In many respects Canada is a leading example for much of the Western world – biasedly speaking, of course. This could largely be attributed to the fact that we have such a vast landscape and relatively small population; Canadians are often faced with challenging situations and often looked upon to do a lot with very little. One area in which we are arguably behind the times is in telecommunications.
If you reside in one of the major city’s across Canada, telecommunications issues are likely not noticed unless you find yourself in an elevator or the deep recess of the concrete jungle. However, if you drive an hour outside of a major city, you are likely going to find yourself in a spotty area at best. For those that go north to enjoy a getaway, this probably doesn’t sound like a bad deal. However, for emergency services, remote communities and emergency relief NGO’s like Team Rubicon Canada depend upon communications to ensure the safety of our people.
When disaster strikes in Canada major cities are usually not the first to be hit. Often it is the remote communities on the outskirts that tend to be the ones most heavily affected by an incident. At Team Rubicon Canada, often one of the primary planning factors is communications – what is available, what is its reliability, and what do we or the community need in order to be successful?
This past summer there was significant wildfires in Northern Ontario and again in British Columbia, being its worst fire season in recent history. Team Rubicon Canada launched a recovery operation to the Burns Lake BC area called Operation Northern Lights. A small team of 16 Greyshirts, all sawyers, deployed to the community of Grassy Plains and assist those who had been affected and displaced by the recent wildfire, preparing for the winter ahead. When planning for this operation our team identified that comms, or the lack thereof, would be a significant issue. We didn’t know just how bad until we got on the ground. We half-joked that our 1 bar of extended cellphone coverage would come and go with the wind, which in many cases it did. With wifi being non-existent in the area and hand radios being ineffective due to the rolling hills and varying distances between our teams and our FOB, we found ourselves presented with a significant dilemma. We had everything in place to launch, but no reliable communication plan to ensure our Greyshirts are connected to one another and able to access the support resources they need to succeed.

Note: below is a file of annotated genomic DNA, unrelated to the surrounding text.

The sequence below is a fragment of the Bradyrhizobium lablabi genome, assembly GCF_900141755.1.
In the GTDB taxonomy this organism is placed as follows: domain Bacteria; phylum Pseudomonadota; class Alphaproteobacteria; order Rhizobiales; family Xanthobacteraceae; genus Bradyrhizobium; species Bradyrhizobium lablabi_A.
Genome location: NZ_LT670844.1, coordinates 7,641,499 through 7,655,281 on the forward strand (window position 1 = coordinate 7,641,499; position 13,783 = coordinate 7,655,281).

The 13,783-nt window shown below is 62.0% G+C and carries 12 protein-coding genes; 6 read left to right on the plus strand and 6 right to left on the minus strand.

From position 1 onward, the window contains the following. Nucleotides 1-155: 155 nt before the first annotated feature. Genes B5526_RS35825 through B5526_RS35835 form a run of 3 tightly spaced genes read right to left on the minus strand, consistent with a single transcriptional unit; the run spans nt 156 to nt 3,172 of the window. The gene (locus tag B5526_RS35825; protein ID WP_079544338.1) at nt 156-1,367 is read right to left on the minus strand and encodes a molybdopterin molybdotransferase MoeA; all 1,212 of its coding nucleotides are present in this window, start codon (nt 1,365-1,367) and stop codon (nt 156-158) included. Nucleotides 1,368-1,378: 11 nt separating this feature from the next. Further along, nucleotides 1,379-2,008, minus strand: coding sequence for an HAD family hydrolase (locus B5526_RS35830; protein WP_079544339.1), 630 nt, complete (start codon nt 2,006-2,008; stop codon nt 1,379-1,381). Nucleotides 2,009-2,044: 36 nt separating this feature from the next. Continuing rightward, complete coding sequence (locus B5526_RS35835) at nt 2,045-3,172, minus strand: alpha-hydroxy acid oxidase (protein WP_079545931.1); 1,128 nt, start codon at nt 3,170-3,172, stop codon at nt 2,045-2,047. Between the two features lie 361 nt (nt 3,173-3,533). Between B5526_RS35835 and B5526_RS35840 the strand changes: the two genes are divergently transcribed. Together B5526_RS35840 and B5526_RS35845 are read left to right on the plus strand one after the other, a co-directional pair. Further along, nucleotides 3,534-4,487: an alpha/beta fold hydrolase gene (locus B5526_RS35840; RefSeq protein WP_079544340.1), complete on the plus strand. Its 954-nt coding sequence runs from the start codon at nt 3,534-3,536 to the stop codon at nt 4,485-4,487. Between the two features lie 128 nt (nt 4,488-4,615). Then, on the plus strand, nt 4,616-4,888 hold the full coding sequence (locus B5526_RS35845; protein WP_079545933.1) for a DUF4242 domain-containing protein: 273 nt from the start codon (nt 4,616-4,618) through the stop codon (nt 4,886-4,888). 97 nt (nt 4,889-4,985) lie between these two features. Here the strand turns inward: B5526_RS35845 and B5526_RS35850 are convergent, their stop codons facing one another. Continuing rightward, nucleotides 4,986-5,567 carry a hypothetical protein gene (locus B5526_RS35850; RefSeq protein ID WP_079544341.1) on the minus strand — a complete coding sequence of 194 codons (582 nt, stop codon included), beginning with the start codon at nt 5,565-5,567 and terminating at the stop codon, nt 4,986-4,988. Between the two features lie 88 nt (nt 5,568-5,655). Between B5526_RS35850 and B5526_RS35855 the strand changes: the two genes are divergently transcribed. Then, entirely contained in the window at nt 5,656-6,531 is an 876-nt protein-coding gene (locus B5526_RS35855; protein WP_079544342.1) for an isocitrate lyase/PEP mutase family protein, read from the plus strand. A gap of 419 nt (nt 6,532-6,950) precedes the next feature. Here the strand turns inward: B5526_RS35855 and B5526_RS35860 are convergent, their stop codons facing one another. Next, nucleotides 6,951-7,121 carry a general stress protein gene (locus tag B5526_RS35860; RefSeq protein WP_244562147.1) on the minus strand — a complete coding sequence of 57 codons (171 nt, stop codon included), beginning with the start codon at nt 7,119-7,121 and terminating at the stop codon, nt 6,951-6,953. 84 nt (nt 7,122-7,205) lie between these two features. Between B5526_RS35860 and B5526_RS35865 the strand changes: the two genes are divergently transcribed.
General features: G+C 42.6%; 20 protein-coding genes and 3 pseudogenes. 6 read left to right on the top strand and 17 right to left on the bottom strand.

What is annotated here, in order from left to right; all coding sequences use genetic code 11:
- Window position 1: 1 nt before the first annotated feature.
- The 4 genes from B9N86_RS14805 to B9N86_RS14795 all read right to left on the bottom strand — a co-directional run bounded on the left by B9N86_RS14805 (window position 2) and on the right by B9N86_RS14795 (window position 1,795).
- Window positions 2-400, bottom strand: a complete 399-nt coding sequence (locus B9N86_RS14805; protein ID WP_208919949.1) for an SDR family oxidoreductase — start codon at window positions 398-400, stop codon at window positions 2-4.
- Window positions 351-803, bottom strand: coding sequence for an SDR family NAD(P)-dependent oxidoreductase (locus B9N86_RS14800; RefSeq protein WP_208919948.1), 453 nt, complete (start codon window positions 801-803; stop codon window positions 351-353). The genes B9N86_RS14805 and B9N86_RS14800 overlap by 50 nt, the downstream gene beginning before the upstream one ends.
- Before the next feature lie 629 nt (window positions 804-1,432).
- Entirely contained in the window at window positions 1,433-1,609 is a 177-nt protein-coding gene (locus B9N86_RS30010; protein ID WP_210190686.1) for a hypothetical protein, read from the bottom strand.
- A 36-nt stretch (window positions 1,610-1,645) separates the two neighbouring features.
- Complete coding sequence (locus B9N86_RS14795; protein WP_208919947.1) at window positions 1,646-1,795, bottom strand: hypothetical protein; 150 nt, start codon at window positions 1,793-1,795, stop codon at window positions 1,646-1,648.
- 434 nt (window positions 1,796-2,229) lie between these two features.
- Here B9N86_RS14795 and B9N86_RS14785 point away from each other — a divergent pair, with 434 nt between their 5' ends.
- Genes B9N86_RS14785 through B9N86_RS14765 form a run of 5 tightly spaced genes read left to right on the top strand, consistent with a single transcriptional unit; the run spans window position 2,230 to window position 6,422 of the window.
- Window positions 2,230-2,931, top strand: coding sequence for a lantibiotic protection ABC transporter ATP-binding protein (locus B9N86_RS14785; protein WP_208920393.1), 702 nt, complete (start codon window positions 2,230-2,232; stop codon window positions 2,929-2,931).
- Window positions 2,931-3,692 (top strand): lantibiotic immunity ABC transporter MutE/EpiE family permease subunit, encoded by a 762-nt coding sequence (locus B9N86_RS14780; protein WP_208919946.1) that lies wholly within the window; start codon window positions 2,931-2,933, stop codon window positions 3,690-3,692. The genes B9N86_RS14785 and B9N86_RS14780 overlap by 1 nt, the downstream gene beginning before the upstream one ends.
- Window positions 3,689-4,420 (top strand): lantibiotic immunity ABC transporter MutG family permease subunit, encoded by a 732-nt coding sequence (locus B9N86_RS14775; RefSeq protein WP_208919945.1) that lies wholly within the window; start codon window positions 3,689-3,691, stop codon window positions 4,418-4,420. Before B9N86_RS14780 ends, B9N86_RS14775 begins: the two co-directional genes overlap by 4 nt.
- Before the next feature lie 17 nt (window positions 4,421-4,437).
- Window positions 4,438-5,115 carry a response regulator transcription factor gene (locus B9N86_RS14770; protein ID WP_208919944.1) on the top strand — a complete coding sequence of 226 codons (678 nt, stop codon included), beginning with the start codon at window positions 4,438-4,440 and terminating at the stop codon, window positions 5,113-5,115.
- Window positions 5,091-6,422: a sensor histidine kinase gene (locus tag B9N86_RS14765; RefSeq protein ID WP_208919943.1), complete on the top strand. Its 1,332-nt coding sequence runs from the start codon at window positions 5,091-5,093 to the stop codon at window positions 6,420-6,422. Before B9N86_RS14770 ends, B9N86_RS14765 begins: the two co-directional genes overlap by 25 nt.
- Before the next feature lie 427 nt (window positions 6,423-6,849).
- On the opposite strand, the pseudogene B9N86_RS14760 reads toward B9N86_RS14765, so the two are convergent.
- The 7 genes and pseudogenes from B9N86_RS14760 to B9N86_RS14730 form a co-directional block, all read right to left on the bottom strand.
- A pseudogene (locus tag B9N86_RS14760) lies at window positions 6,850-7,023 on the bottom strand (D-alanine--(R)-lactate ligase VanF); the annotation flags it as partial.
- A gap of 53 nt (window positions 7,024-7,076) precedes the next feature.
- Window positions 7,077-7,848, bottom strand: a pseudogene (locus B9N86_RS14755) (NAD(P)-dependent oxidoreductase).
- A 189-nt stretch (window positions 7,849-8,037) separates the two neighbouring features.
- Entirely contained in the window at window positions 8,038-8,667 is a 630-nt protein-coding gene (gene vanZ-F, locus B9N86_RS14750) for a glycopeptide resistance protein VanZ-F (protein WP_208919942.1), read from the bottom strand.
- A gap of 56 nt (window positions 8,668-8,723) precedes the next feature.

Team Rubicon Canada turned to Team Rubicon Global and Inmarsat for support. Through Team Rubicon Global, Inmarsat provided several satellite communication phones which became our teams’ primary means of communication. This gave our teams the ability to stay connected and access to emergency medical services should they have been needed. Having Inmarsat as a partner gave us the confidence to launch this recovery operation and afforded us a light, agile, and reliable communication solution.
Going forward, as Team Rubicon Canada continues to grow in size and take on more opportunities, we know that we are going to need to build our teams to be light and agile if we are to remain a rapidly deployable organization and an asset to Canadian communities – regardless of how remote or inaccessible they might be. Undoubtedly, this will only be possible by our ability to communicate with our volunteers effectively and ensure their safety. The relationship with Inmarsat and the communication tools that they provide makes them a pivotal partner in helping Team Rubicon Canada establish itself as a dependable asset to communities in times of need. After all, the world needs more Canada.
Team Rubicon Canada